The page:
Sports betting in Florida is a step closer to legalization after the Senate overwhelmingly passed a bill Tuesday approving a gambling agreement signed by Republican Gov. Ron DeSantis and the Seminole Tribe.
The bill that was passed 38-1 also would allow the tribe to add roulette and craps to its casinos, including the popular Hard Rock facilities near Fort Lauderdale and Tampa. In return, the state would be expected to receive an estimated $20 billion over the 30-year compact.
The bill will now go to the House, which will vote on it Wednesday. The Legislature held a special session to consider the agreement a little more than two weeks after ending their annual 60-day session.
“I believe this is a good deal. I believe this is a great deal, actually,” said Republican Sen. Travis Hutson. “This compact is going to bring in billions of dollars that we can use however we want to, either to plug budget holes, or to work on education, or health care, or more resiliency, or more septic to sewer, or making our beaches ready for hurricanes.”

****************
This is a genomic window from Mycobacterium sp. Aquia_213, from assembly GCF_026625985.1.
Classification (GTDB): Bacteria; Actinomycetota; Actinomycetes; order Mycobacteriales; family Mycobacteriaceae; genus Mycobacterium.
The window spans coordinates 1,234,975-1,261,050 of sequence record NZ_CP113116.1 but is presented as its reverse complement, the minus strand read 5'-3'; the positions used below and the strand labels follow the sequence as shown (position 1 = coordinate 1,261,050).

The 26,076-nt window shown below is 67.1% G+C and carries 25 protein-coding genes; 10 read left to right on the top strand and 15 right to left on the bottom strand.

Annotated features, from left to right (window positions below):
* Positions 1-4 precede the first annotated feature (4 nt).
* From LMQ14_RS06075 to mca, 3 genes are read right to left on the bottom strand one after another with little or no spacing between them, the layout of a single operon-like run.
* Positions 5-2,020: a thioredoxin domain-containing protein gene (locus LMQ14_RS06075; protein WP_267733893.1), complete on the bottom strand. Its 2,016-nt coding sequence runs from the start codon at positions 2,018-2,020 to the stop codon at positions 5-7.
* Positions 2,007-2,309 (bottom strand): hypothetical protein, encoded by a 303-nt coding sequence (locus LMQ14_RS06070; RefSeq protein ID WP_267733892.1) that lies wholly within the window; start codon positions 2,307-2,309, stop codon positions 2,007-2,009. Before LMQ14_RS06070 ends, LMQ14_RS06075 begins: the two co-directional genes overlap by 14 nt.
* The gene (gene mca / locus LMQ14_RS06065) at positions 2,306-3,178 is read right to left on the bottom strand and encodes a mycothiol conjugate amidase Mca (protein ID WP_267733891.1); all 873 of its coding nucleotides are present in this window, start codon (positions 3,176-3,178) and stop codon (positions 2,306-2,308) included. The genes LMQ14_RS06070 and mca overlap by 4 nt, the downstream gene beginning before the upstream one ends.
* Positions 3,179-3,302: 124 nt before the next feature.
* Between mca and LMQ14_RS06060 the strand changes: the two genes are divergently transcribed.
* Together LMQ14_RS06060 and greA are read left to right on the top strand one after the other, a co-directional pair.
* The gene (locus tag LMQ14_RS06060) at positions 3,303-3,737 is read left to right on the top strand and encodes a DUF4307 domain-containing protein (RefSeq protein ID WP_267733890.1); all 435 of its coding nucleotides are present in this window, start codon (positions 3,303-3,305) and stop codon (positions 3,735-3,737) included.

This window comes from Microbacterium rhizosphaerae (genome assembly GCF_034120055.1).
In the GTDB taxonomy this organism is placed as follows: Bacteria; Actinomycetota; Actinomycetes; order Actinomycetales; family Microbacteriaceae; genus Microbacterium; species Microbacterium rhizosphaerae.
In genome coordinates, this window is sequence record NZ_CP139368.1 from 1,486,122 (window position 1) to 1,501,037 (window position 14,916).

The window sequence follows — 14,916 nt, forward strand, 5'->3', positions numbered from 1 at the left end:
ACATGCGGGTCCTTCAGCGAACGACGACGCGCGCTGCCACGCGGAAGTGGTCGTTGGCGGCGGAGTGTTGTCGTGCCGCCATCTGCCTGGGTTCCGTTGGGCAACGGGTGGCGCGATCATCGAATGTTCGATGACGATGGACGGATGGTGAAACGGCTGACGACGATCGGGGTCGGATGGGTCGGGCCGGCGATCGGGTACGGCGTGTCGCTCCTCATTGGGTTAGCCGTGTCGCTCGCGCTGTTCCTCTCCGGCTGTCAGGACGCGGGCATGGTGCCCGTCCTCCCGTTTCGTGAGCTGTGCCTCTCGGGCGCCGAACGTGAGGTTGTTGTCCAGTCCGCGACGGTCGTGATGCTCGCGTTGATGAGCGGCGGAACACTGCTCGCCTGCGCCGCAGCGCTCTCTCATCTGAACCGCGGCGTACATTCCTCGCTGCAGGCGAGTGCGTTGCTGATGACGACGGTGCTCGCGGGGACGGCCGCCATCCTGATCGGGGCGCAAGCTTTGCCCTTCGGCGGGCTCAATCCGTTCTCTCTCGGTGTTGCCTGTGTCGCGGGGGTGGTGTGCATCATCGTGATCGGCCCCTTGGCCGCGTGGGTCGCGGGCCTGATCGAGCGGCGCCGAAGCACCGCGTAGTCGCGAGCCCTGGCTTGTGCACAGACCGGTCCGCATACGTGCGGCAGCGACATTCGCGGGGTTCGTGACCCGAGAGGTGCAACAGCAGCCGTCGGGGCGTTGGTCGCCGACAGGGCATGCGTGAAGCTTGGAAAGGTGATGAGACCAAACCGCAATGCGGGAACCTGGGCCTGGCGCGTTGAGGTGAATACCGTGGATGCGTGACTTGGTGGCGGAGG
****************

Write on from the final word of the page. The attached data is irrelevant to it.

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A few senators voted for the compact even after arguing that the state could have gotten a better deal.
“Good deal or bad deal, it's still the deal we have on the table and I can't in good conscience turn down the money,” said Democratic Sen. Annette Taddeo.
The only “no” vote came from Republican Sen. Jeff Brandes, who opposed the idea of giving the tribe a monopoly on sports betting.
“Sometimes things are about more than money,” Brandes said. “It's about the principles that you and I represent. It's about open and free markets that we believe in, and it's ultimately about not doing business with just one vendor.”
If approved by the House and the U.S. Department of the Interior, which oversees tribal gambling operations, the tribe can begin sports betting Oct. 15. and operate sports wagering at horse tracks, jai-alai frontons and former dog tracks for a share of the income. Online sports betting operated by the tribe also would be allowed.
Florida’s original compact with the Seminoles gave the tribe exclusive rights to slot machines and blackjack. In exchange, the tribe paid the state several billion dollars — which all but dried up after it expired in 2015 .
The new compact would guaranteed the state $2.5 billion over the next five years and an estimated $6 billion by 2030.
Among other bills passed by the Senate would create a gaming commission to regulate pari-mutuels and investigate illegal gambling in the state.
The Senate also approved a bill that would allow jai alai frontons, dog tracks and a harness racing track in Miami-Dade and Broward counties to keep operating slots and card rooms without holding live events. Other pari-mutuels in the state would be able to continue operating card rooms without live events, with the exception of thoroughbred horse tracks, which would have to hold live racing.